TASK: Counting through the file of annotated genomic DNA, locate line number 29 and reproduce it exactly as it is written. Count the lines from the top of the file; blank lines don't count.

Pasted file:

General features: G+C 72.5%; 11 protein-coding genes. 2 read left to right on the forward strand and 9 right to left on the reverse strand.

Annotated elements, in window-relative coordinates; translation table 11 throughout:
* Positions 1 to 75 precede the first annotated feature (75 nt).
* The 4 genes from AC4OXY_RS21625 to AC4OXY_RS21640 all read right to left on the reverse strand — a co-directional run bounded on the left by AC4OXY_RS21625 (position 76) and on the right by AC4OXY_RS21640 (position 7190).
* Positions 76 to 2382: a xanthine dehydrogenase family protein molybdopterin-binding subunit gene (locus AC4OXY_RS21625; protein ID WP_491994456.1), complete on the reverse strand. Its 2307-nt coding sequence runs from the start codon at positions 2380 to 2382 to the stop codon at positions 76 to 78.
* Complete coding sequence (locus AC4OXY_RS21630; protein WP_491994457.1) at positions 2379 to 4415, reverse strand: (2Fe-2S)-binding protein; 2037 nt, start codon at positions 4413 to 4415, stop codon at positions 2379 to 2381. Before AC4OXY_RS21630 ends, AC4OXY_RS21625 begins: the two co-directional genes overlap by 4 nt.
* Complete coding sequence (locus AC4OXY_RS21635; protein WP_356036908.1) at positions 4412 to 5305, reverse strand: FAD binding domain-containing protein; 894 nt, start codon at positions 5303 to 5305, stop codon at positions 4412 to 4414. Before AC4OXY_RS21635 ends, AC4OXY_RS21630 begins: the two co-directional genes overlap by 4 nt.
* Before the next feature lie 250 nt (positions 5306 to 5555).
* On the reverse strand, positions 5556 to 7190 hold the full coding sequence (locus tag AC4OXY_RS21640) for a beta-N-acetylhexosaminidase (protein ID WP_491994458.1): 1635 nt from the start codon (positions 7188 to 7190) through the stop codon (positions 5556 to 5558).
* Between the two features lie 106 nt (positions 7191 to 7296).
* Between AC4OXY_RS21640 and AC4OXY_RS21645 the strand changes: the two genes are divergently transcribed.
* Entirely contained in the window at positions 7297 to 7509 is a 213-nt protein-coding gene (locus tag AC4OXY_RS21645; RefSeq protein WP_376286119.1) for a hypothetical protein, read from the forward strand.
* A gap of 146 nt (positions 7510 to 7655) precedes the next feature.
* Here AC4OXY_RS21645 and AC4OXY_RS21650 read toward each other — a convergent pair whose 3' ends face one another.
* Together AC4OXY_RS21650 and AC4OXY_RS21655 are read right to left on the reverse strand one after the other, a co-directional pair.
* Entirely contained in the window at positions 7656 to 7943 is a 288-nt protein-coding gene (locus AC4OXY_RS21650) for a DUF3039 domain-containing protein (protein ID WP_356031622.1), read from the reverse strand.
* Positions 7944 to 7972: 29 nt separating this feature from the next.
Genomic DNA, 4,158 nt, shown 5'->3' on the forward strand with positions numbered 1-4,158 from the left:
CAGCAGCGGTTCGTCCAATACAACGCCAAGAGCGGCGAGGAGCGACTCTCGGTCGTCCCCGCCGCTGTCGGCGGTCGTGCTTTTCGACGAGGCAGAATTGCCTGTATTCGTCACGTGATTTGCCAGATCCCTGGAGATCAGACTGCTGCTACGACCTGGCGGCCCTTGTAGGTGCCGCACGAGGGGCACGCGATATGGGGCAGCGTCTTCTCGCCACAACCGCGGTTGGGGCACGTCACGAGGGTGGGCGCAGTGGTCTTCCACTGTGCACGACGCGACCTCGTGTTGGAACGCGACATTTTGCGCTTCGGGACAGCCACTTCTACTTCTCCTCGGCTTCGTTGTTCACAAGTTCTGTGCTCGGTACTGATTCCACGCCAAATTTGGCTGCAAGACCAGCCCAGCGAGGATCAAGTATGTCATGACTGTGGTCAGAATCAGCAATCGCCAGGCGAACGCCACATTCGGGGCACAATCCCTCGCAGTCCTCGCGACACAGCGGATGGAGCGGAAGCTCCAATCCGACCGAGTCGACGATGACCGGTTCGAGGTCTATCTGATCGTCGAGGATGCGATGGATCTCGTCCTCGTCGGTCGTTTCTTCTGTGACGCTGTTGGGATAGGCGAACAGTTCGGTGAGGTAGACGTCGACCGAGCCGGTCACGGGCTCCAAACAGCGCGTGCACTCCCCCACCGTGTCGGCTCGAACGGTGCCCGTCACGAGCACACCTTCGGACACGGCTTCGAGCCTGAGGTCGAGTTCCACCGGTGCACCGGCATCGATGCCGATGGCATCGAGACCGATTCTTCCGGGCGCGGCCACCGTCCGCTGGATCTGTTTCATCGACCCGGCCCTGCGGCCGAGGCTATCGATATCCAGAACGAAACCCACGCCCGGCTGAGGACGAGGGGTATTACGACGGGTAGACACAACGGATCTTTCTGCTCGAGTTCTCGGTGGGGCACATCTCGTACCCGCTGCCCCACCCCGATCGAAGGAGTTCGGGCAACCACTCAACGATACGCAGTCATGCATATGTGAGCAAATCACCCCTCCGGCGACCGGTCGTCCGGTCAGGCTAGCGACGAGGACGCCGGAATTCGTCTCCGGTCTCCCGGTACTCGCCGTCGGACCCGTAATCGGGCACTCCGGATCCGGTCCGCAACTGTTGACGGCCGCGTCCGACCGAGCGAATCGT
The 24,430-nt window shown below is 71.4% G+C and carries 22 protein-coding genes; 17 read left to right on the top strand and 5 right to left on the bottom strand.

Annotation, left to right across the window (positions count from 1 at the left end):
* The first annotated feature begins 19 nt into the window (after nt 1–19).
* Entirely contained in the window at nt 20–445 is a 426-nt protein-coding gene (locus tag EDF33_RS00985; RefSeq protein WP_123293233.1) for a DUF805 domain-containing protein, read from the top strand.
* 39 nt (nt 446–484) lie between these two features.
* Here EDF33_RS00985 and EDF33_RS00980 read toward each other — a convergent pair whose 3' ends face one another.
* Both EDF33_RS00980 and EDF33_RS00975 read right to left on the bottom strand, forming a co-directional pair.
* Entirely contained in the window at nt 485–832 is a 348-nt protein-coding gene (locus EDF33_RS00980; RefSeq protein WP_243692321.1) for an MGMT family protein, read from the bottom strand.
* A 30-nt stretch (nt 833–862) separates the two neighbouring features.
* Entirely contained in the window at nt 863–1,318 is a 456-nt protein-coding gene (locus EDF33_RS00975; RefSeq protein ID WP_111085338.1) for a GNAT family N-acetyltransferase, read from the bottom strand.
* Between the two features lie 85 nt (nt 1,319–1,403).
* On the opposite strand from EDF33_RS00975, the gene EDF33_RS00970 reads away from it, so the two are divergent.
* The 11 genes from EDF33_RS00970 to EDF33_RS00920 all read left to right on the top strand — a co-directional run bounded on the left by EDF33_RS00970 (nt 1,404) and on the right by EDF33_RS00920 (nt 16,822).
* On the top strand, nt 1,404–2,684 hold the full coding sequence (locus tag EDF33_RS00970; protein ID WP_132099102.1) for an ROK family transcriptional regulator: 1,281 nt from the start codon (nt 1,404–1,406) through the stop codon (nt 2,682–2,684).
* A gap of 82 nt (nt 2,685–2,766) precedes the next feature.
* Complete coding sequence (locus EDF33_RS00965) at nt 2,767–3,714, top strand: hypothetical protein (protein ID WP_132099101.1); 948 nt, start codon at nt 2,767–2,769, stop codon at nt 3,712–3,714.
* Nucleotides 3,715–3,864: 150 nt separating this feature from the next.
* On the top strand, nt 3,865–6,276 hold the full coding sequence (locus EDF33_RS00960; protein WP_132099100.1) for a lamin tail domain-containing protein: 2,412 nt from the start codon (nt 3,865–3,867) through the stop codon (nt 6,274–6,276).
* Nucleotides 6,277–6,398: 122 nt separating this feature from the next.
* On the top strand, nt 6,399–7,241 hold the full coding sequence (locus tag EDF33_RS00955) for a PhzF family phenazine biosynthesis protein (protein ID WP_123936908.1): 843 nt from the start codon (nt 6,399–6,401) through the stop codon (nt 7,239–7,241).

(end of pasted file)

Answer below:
* Entirely contained in the window at nt 863–1,318 is a 456-nt protein-coding gene (locus EDF33_RS00975; RefSeq protein ID WP_111085338.1) for a GNAT family N-acetyltransferase, read from the bottom strand.